The Future of Latin America and the Caribbean in the Context of the Rise of China
By R. Evan Ellis
Center for Strategic and International Studies, 2018, 42 pp.
Latin America–China Trade and Investment Amid Global Tensions: A Need to Upgrade and Diversify
By Anabel González
Atlantic Council, 2018, 32 pp.
Ellis warns of a possible dystopian future for Latin America. By 2050, if current economic trends persist, China may use its growing economic power and technological sophistication to co-opt Latin American business and political elites and give Chinese firms a competitive advantage. The Chinese military presence in Latin America is also likely to expand, especially if China wins a military confrontation with the United States (over Taiwan, for example). Latin America is unlikely to produce a coherent strategy to counter China’s encroachments, Ellis judges, although he recommends that the United States help strengthen the region’s regulatory and political institutions so they can better protect against predatory Chinese practices. Ellis’ description of the asymmetric relations between a dominant China and a subservient Latin America recalls Marxist-leaning theorists’ critiques of U.S.–Latin American relations in the 1960s and 1970s. Ellis, however, does acknowledge that Chinese influence may have some upsides. Chinese surveillance technology could enable Latin America to overcome two of its biggest scourges: official corruption and crime syndicates. From the perspective of some Latin Americans, these gains may warrant a grudging acquiescence to Chinese power.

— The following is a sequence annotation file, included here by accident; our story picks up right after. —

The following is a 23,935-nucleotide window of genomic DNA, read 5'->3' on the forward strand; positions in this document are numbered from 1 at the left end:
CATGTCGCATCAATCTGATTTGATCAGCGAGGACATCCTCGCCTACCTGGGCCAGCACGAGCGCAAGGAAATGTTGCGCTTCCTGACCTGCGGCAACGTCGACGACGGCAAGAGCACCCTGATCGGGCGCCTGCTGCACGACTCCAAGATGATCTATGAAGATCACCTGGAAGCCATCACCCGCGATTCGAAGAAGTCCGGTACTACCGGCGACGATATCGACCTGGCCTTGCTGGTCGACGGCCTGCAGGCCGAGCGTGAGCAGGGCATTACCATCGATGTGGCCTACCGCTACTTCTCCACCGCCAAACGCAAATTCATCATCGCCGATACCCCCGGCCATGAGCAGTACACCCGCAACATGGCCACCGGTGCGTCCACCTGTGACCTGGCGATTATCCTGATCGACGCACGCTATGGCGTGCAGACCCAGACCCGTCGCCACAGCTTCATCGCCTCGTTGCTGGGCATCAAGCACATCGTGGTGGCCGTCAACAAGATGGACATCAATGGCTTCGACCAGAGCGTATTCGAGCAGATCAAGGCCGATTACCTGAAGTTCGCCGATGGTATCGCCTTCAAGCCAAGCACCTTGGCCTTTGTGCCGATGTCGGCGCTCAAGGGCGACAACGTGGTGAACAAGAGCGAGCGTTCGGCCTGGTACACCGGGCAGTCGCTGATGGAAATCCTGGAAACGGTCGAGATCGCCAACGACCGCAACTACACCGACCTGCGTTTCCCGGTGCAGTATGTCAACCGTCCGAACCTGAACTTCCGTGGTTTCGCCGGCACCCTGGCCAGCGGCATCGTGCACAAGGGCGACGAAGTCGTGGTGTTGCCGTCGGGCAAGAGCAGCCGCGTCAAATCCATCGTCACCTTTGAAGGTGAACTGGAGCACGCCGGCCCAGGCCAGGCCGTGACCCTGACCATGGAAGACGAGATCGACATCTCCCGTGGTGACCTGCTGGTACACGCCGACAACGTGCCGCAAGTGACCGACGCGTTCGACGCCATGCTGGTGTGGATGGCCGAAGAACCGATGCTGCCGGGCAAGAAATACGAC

González, a leading Costa Rican economist, worries that economic tensions between China and the United States could upend the international trading system, dampen global economic growth, and harm Latin America’s prospects. But she also foresees plentiful opportunities in Chinese markets for Latin American exports, such as high-end agricultural products. She cites Chile’s success in exporting fresh fruit to China as a promising example. The growing Chinese middle class could also create a bonanza for the Latin American tourism industry. González argues that rather than fear Chinese influence, other Latin American governments should follow the lead of Chile, Costa Rica, and Peru and strike free-trade agreements with Beijing in order to ensure that their companies have access to Chinese markets. González counsels Latin America to upgrade its trade infrastructure, improve its schools, boost its labor productivity, and enact good-governance reforms in order to benefit more fully from Chinese partnerships.